A drawing by Tyler Daniels showing the general design of the Quijada engine decal. The decal was green, yellow and white.
The December/January 2017 issue of GEM included a letter and photos from Al Matheson about a single-cylinder, air-cooled engine featuring a square cylinder. The only identifiers, “Quijada” and “Los Angeles, California,” were cast into the rim of the magneto flywheel. Al has since received several notes from GEM readers, including from reader Tyler Daniels, whose great-uncle worked at the Quijada company. Tyler writes:
“The Quijada engines (pronounced we-sha-da) were built starting in 1936. Only 180 engines were made for the Westmoreland Glass Co. in Grapeville, Pennsylvania. What the engines were for is unknown. The engines were bought from Quijada Motor Mfg. Co., Inc. The engine in question is Type 125. I’ve seen photos of this engine, but I never thought I’d see it in a magazine. Each engine was slightly different. This engine looks to be missing the blower housing and decal. The engine runs on a 32:1 oil/fuel mixture. The decal is 2-3/4 inches long and 1-1/2 inches wide. It is a circle with a triangle at top and bottom; one pointing up, the other down. The symbol stands for some spirit of Native American origin. This particular engine was built in 1939.
“In 1932, John Peetles and Robert Dalston founded the JP & RD Motor Mfg. Co. In 1933 the company was failing. With the death of Mr. Peetles’ grandfather, they renamed the company after Quijada, the goddess of life. Mr. Peetles’ grandfather left him a considerable sum of money, today’s equivalent of $800,000, which they used to open a new shop. In 1935 they came out with their first engine design, an upright 2-stroke, which they sold the design of to Maytag Co. In 1936, 120 engines were made, the first ones with the Quijada name on them. In 1940 the company was once again in trouble. They tried many different engine designs. Each design only had about 20 made before disappearing forever. Nothing worked, so in 1946 the company was sold to Jacobson. It was secretly sold so the original owners were not embarrassed. For some reason history forgot, there is no proof that this engine, its makers or the two friends ever existed. Mr. Peetles died in 1951, and Mr. Dalston in 1959. This was the end of the Quijada!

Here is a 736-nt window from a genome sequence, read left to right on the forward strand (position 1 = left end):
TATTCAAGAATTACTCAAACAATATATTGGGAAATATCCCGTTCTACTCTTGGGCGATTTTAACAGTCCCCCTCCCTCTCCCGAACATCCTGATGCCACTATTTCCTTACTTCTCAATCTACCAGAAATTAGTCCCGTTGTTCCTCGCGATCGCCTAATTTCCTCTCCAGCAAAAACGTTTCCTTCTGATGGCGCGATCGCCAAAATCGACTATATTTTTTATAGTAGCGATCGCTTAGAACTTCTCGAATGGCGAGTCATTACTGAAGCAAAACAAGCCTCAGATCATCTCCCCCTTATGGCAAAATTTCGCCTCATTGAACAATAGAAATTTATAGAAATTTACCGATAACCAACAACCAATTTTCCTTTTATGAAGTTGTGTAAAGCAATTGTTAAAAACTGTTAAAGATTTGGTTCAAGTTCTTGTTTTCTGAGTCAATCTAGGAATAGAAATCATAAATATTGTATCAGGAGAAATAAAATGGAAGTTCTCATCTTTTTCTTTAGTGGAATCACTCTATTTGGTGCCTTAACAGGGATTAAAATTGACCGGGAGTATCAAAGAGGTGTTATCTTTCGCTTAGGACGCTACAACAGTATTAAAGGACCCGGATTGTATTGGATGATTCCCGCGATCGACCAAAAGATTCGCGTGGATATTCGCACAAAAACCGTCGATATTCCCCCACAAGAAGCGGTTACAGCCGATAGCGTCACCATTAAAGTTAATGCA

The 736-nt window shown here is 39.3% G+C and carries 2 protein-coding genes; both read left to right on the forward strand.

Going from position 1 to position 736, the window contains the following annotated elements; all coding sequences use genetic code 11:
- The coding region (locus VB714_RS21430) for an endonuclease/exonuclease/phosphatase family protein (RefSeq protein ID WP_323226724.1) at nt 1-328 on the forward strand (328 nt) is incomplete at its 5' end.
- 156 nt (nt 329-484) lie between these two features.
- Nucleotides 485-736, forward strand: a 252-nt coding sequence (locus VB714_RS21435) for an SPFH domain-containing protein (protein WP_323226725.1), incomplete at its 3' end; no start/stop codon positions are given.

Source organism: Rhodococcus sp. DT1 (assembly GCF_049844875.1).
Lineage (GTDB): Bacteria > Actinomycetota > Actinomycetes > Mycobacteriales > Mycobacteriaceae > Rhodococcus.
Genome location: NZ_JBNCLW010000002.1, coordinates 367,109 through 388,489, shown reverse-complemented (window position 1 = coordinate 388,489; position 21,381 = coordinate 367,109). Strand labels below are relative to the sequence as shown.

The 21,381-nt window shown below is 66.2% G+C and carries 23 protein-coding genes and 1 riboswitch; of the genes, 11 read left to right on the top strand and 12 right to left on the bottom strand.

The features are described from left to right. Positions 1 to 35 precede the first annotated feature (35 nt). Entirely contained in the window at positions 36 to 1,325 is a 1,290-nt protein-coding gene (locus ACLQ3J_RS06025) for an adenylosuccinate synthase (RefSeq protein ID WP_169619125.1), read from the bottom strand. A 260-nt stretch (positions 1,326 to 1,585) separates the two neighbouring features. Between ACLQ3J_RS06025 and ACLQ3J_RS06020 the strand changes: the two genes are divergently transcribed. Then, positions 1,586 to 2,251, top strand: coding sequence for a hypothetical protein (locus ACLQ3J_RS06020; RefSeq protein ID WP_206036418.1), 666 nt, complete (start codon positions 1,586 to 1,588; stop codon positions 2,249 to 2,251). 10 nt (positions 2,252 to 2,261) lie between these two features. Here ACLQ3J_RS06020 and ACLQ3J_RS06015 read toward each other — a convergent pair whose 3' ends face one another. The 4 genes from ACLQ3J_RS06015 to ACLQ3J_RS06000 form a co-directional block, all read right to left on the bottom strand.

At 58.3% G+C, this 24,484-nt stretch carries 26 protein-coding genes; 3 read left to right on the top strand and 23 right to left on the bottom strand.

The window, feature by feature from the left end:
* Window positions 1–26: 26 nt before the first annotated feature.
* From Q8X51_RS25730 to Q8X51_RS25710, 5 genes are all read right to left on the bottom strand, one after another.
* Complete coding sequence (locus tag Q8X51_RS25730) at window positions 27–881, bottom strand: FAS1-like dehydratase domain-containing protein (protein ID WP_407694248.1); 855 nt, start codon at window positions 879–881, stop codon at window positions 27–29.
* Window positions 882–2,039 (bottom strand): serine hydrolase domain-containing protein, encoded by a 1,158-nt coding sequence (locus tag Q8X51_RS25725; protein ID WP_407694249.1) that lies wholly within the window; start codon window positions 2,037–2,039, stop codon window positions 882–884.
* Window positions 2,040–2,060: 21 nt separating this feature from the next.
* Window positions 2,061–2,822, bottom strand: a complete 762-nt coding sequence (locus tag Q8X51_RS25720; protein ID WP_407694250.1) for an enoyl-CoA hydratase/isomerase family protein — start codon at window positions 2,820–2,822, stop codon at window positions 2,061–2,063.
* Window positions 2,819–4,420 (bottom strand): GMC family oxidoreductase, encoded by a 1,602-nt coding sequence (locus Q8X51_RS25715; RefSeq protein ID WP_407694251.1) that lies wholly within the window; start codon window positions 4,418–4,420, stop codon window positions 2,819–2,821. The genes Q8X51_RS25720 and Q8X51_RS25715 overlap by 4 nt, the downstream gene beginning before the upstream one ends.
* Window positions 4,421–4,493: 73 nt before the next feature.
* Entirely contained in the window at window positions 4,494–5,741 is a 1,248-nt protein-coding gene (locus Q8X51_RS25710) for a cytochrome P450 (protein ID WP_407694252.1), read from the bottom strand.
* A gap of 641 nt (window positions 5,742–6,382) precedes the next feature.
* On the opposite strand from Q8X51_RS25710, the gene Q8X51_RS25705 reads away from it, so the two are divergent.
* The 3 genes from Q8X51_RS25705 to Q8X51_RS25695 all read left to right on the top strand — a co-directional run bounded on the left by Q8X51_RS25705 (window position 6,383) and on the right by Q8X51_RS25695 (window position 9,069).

“My great-grandfather worked at the Westmoreland Glass factory. His was the office assistant manager, and it is from him that I learned about these engines. The engine’s original color is slate blue/gray, the decal was green, yellow and white. The parts it is connected to (spring/yoke) are not original to this engine. It was designed to bolt onto something like a shock-absorbing leather pad on a platform. The square cooling fins were designed so there was more ‘fin’ for cooling. Not a great design. Do not bother looking for the type number, as none of the engines built by Quijada had them on them. However, if you remove the flywheel, on either the inside top or side you should find this engine’s old model number. I believe that the serial number is on the flywheel, as well. My great-uncle Thomas worked at the Quijada Motor Mfg. Co. He was a machinist there. I enjoy talking about the Quijada, the last to remember! By the way, that doesn’t look to be the right fuel tank. The original was made of stainless steel, painted white. This tank is the same shape, though. The gas cap should have three vent hoods on it, as well. The exhaust outlet should be round, not rectangle.”
Please send your questions and comments for Flywheel Forum to Gas Engine Magazine, 1503 SW 42nd St., Topeka, KS 66609-1265 or email email@example.com